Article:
6th October 2000 at 01:00
There is a place in this world untouched by new age morality - where opposing forces fight tooth and nail for meagre advantage; unholy hell-pits where deadly chemicals burn the eyes of innocent young men whose interest in science is fired only by the explosive potential of misunderstood compounds.

I have seen this place in all its horror. I have stood in the doorway of the prep room and watched the lower set Year 10s, their faces contorted like manic chimpanzees, wait for the science teacher to turn his back before squirting pipettes of sodium hydroxide across the laboratory. We must forgive them for they know not what they do.

Rubbish. They know exactly what they are doing. The future of science is in trouble. Not from the upper echelons, the achievers, the top sets. Not from the scientific underclass, the scientifically challenged, the bottom sets. Science is in trouble because of the average pupil. Not those who don't understand, but those who don't want to.

Abuse of science starts early in the lives of these socially challenged creatures. They are only too happy to enjoy the fruits of scientific advance. Their lives are overflowing with unrestricted access to computers, videos, the Internet, mobile phones.They do not appreciate these things with which science has embroidered the modern world. They take them for granted. Little surprise then that they treat education with such disdain. All that learning gets in the way of their lives, which they seem determined to enjoy. And if they are forced to endure irrelevant learning, why shouldn't thy entertain themselves?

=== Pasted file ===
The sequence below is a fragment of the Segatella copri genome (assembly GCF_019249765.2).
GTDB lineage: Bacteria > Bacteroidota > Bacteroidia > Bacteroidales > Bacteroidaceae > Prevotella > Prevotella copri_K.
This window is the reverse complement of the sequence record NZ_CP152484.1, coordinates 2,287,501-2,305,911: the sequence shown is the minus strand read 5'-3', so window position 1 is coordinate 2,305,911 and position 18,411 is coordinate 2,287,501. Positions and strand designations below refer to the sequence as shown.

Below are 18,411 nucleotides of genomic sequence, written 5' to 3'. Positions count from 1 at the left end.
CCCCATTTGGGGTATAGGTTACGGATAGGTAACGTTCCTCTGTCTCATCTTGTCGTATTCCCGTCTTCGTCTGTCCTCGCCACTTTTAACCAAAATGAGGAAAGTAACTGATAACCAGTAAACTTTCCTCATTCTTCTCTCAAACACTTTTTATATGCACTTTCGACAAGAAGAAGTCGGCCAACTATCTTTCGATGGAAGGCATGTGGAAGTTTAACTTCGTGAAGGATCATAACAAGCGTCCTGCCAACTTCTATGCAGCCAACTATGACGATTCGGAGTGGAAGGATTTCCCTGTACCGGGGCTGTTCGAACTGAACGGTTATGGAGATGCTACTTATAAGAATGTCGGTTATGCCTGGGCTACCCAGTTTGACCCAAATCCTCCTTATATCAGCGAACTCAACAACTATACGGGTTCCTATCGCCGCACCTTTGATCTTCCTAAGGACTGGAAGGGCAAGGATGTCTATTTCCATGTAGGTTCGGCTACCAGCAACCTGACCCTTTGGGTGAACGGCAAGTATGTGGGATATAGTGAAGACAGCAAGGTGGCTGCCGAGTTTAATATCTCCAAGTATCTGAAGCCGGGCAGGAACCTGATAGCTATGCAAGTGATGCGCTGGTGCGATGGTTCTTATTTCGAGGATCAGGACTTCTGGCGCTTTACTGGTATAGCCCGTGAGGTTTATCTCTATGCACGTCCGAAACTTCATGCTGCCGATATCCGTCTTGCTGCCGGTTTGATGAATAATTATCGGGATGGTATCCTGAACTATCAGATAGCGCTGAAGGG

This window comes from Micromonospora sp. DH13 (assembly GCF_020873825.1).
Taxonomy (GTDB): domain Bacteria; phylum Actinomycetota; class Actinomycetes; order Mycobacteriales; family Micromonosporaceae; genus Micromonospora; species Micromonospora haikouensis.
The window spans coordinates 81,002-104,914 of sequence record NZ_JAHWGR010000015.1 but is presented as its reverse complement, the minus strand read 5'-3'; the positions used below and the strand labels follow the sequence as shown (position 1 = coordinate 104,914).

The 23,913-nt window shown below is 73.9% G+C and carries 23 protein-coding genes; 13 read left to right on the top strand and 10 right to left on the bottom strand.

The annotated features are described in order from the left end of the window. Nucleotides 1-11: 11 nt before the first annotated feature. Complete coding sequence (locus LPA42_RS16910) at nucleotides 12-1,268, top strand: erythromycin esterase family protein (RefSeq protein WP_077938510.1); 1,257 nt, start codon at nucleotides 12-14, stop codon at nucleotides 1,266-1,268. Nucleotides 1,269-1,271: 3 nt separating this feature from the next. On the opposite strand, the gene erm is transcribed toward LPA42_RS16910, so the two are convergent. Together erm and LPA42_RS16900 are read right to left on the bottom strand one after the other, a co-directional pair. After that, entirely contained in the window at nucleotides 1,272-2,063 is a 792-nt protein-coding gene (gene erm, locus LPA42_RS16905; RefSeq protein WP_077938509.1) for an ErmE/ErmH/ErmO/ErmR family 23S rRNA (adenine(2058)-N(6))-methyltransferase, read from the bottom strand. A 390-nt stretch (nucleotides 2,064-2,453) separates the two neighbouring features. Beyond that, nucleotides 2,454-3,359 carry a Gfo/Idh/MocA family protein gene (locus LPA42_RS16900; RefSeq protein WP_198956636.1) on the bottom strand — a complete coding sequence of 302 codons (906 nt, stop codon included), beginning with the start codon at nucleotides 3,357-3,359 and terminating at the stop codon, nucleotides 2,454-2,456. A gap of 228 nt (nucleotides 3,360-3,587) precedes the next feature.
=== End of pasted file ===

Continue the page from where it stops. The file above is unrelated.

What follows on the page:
I do not expect every pupil to be interested in science. I am merely a technician and will leave such fantasies to the teachers. But such a fundamental subject, which affects so much of our lives, and has been deemed relevant enough to be compulsory at some level before 16, does at least deserve respect. That is not the real problem though.

Science is not the only faith. There have always been the enlightened and the unenlightened, scientifically or otherwise. But, traditionally, the unenlightened pupils have tended to be uninterested. Now they prefer to be disruptive, destructive, and dangerous. These pupils are the future. They're the pro-active drop-outs who know exactly what's expected of them, but couldn't care less. The only worthwhile opportunity they perceive in science is the chance to steal magnesium ribbon and set fire to it on the bus. They choose to behave the way they do and they know it's wrong.

Of course science, like any other subject, becomes self-selective beyond a point. The disenchanted reactionaries, however abundant, eventually dissolve into the acid of real learning. The future of science is left to the less disenchanted, the more stable elements. But at what cost? The next generation of scientists will not merely have to do better than their peers, they will have to survive them. And to do that, they will have to be impervious to the increasingly popular opinion that science is boring. This is, of course, unlikely.

Jonathan Forbes is a science technician in Petersfield, Hampshire

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